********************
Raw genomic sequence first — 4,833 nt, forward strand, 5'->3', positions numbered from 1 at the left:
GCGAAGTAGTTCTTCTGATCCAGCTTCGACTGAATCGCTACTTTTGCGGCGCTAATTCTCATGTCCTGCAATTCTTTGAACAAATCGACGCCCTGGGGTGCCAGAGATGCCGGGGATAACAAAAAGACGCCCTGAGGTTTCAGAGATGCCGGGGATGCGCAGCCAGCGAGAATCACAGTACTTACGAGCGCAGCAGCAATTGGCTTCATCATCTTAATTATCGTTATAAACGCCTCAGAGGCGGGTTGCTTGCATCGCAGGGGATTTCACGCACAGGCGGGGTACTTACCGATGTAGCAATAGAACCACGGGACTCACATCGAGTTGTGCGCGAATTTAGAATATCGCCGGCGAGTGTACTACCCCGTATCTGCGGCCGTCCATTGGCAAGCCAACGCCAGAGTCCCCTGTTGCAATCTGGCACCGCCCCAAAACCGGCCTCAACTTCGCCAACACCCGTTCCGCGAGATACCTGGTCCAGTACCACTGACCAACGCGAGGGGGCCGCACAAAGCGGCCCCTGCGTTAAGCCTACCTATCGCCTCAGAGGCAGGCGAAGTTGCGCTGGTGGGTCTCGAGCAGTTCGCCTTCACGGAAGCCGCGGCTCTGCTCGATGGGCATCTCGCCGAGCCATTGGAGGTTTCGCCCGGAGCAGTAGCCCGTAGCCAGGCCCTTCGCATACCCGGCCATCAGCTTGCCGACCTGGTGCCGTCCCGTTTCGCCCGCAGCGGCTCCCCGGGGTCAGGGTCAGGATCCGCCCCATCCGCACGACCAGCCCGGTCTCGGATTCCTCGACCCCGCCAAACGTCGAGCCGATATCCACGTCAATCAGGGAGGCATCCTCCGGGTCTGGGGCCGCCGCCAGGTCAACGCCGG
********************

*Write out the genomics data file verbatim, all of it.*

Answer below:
Raw genomic sequence first — 4,833 nt, forward strand, 5'->3', positions numbered from 1 at the left:
GCGAAGTAGTTCTTCTGATCCAGCTTCGACTGAATCGCTACTTTTGCGGCGCTAATTCTCATGTCCTGCAATTCTTTGAACAAATCGACGCCCTGGGGTGCCAGAGATGCCGGGGATAACAAAAAGACGCCCTGAGGTTTCAGAGATGCCGGGGATGCGCAGCCAGCGAGAATCACAGTACTTACGAGCGCAGCAGCAATTGGCTTCATCATCTTAATTATCGTTATAAACGCCTCAGAGGCGGGTTGCTTGCATCGCAGGGGATTTCACGCACAGGCGGGGTACTTACCGATGTAGCAATAGAACCACGGGACTCACATCGAGTTGTGCGCGAATTTAGAATATCGCCGGCGAGTGTACTACCCCGTATCTGCGGCCGTCCATTGGCAAGCCAACGCCAGAGTCCCCTGTTGCAATCTGGCACCGCCCCAAAACCGGCCTCAACTTCGCCAACACCCGTTCCGCGAGATACCTGGTCCAGTACCACTGACCAACGCGAGGGGGCCGCACAAAGCGGCCCCTGCGTTAAGCCTACCTATCGCCTCAGAGGCAGGCGAAGTTGCGCTGGTGGGTCTCGAGCAGTTCGCCTTCACGGAAGCCGCGGCTCTGCTCGATGGGCATCTCGCCGAGCCATTGGAGGTTTCGCCCGGAGCAGTAGCCCGTAGCCAGGCCCTTCGCATACCCGGCCATCAGCTTGCCGACCTGGTGCCGTCCCGTTTCGCCCGCAGCGGCTCCCCGGGGTCAGGGTCAGGATCCGCCCCATCCGCACGACCAGCCCGGTCTCGGATTCCTCGACCCCGCCAAACGTCGAGCCGATATCCACGTCAATCAGGGAGGCATCCTCCGGGTCTGGGGCCGCCGCCAGGTCAACGCCGG